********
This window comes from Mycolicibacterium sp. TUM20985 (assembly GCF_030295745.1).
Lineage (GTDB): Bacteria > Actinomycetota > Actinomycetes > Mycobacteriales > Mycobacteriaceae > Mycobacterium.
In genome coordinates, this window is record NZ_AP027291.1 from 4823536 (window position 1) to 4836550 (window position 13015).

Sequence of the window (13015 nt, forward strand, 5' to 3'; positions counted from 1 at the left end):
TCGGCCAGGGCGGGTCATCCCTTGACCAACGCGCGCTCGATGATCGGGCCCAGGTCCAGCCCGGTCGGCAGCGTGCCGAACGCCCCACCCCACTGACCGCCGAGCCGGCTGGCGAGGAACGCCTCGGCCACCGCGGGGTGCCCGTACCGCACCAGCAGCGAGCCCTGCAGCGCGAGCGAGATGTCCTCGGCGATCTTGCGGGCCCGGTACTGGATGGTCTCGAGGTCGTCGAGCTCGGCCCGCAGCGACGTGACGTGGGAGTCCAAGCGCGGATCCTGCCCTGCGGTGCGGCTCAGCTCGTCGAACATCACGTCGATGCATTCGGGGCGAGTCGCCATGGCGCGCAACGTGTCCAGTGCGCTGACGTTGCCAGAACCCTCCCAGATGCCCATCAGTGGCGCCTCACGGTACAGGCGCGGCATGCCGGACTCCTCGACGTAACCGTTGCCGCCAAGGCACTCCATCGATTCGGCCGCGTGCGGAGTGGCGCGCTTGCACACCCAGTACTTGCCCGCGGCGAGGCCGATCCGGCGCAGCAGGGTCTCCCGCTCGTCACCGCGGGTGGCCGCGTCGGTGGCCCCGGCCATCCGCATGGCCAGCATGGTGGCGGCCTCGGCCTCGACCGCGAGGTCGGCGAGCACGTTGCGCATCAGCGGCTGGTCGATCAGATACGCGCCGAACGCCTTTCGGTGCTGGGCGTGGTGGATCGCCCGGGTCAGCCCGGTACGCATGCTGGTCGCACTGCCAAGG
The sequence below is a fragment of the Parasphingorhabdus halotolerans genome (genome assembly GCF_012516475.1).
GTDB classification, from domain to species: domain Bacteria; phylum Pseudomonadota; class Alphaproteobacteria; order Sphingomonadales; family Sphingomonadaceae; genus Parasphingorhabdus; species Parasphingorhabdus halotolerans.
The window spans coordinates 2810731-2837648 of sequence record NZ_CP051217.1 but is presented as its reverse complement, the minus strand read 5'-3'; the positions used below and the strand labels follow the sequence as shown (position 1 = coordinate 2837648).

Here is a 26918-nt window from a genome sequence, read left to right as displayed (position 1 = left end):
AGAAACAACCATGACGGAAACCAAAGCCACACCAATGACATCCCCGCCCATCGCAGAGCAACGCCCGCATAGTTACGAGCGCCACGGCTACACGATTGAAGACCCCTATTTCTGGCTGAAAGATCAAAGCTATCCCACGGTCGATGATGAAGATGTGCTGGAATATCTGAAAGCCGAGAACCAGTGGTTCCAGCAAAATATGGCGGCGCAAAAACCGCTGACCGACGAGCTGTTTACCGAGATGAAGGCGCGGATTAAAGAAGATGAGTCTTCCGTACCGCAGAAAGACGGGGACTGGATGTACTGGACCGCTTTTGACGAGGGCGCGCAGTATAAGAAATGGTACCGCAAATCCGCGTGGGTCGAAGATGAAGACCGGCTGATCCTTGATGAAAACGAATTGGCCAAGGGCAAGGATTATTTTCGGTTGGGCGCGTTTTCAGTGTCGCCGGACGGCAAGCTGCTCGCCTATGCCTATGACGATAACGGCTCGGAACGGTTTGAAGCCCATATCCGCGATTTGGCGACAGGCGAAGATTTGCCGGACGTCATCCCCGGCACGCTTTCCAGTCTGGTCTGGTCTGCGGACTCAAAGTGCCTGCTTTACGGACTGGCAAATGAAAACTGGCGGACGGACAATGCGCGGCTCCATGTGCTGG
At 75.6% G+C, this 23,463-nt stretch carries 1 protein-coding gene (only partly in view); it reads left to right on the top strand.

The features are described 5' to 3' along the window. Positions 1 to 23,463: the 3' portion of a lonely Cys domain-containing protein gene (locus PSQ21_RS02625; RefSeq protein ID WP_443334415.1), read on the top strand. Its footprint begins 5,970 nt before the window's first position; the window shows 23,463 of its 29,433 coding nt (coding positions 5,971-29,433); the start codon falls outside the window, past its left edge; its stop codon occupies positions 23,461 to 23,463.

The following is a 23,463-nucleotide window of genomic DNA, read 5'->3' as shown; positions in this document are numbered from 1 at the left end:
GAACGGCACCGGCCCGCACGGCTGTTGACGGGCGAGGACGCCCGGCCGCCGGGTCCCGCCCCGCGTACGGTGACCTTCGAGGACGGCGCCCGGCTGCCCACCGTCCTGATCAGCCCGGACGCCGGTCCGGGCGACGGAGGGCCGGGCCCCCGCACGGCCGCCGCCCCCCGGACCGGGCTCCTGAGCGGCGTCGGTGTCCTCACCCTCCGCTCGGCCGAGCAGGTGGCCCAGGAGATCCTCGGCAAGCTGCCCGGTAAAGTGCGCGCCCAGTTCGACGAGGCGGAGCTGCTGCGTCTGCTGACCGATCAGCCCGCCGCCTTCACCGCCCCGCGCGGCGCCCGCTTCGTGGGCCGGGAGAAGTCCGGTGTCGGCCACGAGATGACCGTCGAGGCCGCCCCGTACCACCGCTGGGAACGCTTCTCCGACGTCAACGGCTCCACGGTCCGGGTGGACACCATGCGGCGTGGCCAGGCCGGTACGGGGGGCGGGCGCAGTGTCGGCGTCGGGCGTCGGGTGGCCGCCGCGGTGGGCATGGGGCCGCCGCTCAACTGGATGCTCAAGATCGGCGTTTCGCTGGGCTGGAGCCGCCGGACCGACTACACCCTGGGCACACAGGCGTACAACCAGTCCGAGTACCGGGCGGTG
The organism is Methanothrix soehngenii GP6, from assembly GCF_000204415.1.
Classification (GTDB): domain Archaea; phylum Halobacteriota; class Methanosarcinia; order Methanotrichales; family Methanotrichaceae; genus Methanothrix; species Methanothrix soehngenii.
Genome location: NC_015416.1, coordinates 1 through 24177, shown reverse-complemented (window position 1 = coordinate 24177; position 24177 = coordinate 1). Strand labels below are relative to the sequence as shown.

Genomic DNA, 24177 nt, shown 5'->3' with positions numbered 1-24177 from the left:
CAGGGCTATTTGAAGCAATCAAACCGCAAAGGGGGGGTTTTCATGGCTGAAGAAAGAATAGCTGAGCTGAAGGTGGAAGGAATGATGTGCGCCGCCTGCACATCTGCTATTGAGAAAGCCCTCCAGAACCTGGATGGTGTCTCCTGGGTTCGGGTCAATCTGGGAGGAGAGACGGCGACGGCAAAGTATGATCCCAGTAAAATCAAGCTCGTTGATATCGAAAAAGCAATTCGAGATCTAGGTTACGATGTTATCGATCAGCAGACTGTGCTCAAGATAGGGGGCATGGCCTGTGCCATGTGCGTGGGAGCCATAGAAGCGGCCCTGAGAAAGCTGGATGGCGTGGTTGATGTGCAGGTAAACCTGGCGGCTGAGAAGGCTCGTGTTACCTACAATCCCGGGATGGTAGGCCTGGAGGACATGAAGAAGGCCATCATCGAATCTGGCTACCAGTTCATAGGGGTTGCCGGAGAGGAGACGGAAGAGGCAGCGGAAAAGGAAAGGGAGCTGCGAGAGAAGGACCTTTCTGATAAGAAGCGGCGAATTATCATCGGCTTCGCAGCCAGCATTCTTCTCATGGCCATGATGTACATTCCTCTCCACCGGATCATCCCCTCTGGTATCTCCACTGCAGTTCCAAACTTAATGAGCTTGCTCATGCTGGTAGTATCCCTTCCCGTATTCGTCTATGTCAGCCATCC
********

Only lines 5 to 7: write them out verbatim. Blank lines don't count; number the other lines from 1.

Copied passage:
TCGGCCAGGGCGGGTCATCCCTTGACCAACGCGCGCTCGATGATCGGGCCCAGGTCCAGCCCGGTCGGCAGCGTGCCGAACGCCCCACCCCACTGACCGCCGAGCCGGCTGGCGAGGAACGCCTCGGCCACCGCGGGGTGCCCGTACCGCACCAGCAGCGAGCCCTGCAGCGCGAGCGAGATGTCCTCGGCGATCTTGCGGGCCCGGTACTGGATGGTCTCGAGGTCGTCGAGCTCGGCCCGCAGCGACGTGACGTGGGAGTCCAAGCGCGGATCCTGCCCTGCGGTGCGGCTCAGCTCGTCGAACATCACGTCGATGCATTCGGGGCGAGTCGCCATGGCGCGCAACGTGTCCAGTGCGCTGACGTTGCCAGAACCCTCCCAGATGCCCATCAGTGGCGCCTCACGGTACAGGCGCGGCATGCCGGACTCCTCGACGTAACCGTTGCCGCCAAGGCACTCCATCGATTCGGCCGCGTGCGGAGTGGCGCGCTTGCACACCCAGTACTTGCCCGCGGCGAGGCCGATCCGGCGCAGCAGGGTCTCCCGCTCGTCACCGCGGGTGGCCGCGTCGGTGGCCCCGGCCATCCGCATGGCCAGCATGGTGGCGGCCTCGGCCTCGACCGCGAGGTCGGCGAGCACGTTGCGCATCAGCGGCTGGTCGATCAGATACGCGCCGAACGCCTTTCGGTGCTGGGCGTGGTGGATCGCCCGGGTCAGCCCGGTACGCATGCTGGTCGCACTGCCAAGG
The sequence below is a fragment of the Parasphingorhabdus halotolerans genome (genome assembly GCF_012516475.1).
GTDB classification, from domain to species: domain Bacteria; phylum Pseudomonadota; class Alphaproteobacteria; order Sphingomonadales; family Sphingomonadaceae; genus Parasphingorhabdus; species Parasphingorhabdus halotolerans.